Columns

Light pollution

WHAT have we lost if we lose the night sky?

Spending this Christmas on the highly-developed coastal fringe of Tenerife, I looked up from my balcony into a sky no darker than whisky to see not a single star.

The flashing of fluorescent Christmas decorations combined with light pouring out from a series of gigantic hotels, apartment blocks and neon bar signs completely to blot out the black.

Read more: Light pollution

Keys to Wisdom Keys

Keys. You may have some jingling in your pocket or handbag. Take them out. Look at them. Describe them. Collins dictionary remarks that they are metal instruments that, when rotated, open locks. But there is more to them than that.

In a recent survey, one group used the adjectives "little", "lovely","magic", and "intricate" to describe them while another chose "awkward","worn", "jagged", and "serrated".

This cleverly designed study, reported in this week's New Scientist, attempted to prove scientifically what poets have always known. Language matters. The first group of describers were Spaniards, who see keys as feminine; the second were Germans, for whom they are masculine. The words they used were identified by "gender-blind" English speakers as gender-linked.

Read more: Keys to Wisdom Keys

Tartan and home truths

Oh, the swing of the kilt and the skirl of the bagpipes! The tens of thousands who gather annually to try their strength at tossing Scottish cabers around ... in Leipzig.

A mania for "the heedrum-hodrum Celtic twilight", which is afflicting parts of northern Europe, is one of the topics to be researched at a new centre for the study of the Scottish diaspora at Edinburgh University.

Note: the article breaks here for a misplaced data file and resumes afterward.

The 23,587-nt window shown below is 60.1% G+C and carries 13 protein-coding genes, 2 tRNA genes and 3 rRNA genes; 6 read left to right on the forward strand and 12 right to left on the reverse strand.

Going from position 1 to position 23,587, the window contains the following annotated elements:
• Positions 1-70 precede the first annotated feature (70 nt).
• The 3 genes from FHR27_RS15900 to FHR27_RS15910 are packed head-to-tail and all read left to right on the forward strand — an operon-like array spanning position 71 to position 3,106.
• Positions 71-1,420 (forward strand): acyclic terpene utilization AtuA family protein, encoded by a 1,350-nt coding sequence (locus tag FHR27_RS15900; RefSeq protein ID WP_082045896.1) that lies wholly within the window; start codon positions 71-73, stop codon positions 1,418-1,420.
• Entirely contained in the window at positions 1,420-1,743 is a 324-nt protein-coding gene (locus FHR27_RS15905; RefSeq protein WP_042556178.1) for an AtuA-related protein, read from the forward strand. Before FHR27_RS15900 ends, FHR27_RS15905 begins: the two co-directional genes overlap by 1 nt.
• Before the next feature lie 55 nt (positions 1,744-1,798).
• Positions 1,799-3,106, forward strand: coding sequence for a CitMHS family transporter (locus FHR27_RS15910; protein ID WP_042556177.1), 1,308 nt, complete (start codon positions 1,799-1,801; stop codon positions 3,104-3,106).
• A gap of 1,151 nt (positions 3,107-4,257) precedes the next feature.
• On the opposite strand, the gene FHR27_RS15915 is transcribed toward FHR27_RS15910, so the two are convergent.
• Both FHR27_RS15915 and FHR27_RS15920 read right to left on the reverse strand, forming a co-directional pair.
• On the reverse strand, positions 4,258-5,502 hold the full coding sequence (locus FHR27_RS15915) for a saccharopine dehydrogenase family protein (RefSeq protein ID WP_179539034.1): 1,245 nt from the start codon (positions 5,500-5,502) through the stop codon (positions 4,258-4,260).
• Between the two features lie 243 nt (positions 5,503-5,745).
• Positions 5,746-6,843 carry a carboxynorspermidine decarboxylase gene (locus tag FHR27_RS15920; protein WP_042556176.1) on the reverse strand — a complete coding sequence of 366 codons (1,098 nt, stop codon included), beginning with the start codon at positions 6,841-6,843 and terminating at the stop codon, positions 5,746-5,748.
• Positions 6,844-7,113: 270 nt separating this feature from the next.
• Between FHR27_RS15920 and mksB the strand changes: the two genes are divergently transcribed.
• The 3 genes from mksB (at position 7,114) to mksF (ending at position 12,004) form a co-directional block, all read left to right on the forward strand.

But since its launch at the end of last month, the new centre, funded by a £1m donation from a Scottish financier, has been caught up in controversy. Its founder, perhaps Scotland's foremost historian, Professor Tom Devine, announced in the opening lecture that he intended to challenge the "Burns supper" school of Scottish history. As a result, he has been subject to attacks by nationalists accusing him of "unionist revisionism".

Read more: Tartan and home truths

I wouldn't put my shirt on house prices

Note: A house price crash hasn't happened yet, a gentler correction is underway, but a fall may still come.

Why have property prices doubled in five years? The government has bought the idea that it is because there are not enough homes to meet demand. This is rubbish and John Prescott's pledge to build one million homes in the south-east of England is a stupid way to try to bring down house prices.

Read more: I wouldn't put my shirt on house prices

Heat is on as US drowns and browns

IN some parts of the US there is water, water everywhere, but in others there's hardly a drop to drink. Last week in Texas eight people and thousands of cattle drowned when 30in of rain fell in just a few days, causing flooding along the San Antonio river, which crested 30ft above normal levels. Meanwhile, in prairie states such as Wyoming, less than a
quarter of the normal expected level of rain has fallen. Farmers are making special prayer appointments with ministers as they watch their land turn  dustier by the day.

Read more: Heat is on as US drowns and browns